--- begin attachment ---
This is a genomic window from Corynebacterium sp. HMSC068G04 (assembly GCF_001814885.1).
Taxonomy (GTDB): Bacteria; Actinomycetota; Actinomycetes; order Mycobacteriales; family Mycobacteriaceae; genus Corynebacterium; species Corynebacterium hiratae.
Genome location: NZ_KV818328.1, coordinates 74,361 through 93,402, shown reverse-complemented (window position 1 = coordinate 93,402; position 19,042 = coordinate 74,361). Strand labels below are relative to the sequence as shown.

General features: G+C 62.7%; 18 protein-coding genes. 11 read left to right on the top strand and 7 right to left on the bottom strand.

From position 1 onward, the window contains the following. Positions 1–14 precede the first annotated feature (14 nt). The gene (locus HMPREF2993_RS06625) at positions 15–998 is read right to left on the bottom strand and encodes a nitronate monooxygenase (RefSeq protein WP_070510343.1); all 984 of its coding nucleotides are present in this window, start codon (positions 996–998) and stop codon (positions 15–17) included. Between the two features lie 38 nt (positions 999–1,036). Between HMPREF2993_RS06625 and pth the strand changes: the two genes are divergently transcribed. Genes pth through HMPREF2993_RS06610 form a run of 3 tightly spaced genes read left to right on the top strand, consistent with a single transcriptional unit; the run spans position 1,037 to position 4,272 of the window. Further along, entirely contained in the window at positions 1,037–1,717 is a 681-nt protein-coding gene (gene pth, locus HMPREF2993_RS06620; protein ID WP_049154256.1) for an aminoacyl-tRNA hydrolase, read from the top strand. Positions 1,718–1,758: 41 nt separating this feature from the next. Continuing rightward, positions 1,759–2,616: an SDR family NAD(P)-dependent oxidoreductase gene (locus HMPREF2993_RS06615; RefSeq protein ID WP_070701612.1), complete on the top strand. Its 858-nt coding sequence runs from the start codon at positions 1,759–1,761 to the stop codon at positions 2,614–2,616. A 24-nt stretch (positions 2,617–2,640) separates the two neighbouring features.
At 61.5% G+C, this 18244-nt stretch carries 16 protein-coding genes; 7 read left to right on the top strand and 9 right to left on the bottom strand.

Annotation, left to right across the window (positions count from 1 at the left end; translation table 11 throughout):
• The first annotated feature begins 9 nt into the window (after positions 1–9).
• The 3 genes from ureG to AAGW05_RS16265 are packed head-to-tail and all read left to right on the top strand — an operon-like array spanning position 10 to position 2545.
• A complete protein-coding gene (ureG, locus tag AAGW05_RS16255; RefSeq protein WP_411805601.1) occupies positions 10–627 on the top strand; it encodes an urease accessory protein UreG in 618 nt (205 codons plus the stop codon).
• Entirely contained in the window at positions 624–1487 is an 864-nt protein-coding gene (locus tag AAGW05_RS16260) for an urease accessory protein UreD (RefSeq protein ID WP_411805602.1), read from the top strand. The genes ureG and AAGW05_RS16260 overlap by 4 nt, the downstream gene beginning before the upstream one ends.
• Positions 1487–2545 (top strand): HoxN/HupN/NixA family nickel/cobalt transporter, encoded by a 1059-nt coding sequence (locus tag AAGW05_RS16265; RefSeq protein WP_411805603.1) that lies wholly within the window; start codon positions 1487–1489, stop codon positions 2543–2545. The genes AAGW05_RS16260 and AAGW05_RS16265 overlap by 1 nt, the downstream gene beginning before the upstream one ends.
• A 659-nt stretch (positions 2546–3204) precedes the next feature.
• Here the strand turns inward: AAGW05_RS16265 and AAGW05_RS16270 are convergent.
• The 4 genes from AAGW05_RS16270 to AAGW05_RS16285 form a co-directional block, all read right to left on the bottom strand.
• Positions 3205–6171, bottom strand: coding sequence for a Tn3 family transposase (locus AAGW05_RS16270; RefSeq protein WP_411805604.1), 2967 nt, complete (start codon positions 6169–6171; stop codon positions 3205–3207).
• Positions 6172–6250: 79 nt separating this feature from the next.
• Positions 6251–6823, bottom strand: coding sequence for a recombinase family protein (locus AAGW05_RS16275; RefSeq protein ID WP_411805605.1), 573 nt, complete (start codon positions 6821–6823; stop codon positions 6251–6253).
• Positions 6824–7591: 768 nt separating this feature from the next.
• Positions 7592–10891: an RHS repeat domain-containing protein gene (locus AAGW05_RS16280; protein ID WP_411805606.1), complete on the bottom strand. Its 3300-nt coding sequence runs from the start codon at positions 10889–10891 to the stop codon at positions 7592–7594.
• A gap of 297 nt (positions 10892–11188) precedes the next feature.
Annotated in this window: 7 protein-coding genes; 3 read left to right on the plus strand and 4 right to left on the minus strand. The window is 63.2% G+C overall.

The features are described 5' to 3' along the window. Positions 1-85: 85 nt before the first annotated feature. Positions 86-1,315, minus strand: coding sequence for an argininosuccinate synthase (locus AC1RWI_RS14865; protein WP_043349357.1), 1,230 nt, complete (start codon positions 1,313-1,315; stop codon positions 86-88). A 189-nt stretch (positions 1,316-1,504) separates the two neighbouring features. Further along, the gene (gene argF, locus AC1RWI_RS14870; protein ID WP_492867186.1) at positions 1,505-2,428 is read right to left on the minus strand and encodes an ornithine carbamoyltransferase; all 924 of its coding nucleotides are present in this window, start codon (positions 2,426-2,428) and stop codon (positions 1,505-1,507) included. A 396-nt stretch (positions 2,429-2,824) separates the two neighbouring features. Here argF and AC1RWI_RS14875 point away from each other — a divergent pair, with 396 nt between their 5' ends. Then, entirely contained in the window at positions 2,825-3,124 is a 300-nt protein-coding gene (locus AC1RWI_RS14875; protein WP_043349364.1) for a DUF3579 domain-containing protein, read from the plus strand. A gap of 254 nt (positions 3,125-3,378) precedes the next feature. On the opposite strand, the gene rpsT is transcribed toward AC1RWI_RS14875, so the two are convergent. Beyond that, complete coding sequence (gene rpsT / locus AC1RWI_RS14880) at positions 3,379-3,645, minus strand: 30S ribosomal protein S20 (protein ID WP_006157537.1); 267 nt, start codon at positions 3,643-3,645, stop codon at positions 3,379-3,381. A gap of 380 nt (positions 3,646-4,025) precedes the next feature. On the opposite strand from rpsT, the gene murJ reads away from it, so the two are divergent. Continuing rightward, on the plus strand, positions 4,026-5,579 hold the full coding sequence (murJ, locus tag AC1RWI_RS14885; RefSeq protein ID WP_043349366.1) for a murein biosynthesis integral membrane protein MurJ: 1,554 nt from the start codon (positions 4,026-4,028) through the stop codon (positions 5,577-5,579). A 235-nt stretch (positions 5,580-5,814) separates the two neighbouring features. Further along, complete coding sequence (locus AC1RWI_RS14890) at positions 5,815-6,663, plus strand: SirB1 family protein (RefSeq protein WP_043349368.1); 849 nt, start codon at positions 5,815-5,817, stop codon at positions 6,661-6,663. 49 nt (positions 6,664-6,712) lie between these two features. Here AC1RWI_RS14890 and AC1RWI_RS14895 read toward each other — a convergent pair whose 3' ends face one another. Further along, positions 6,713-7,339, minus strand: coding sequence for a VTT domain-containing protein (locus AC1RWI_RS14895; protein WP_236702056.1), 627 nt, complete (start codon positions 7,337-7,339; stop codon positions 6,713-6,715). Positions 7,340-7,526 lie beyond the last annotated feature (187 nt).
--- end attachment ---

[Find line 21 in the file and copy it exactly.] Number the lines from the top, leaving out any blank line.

• A gap of 297 nt (positions 10892–11188) precedes the next feature.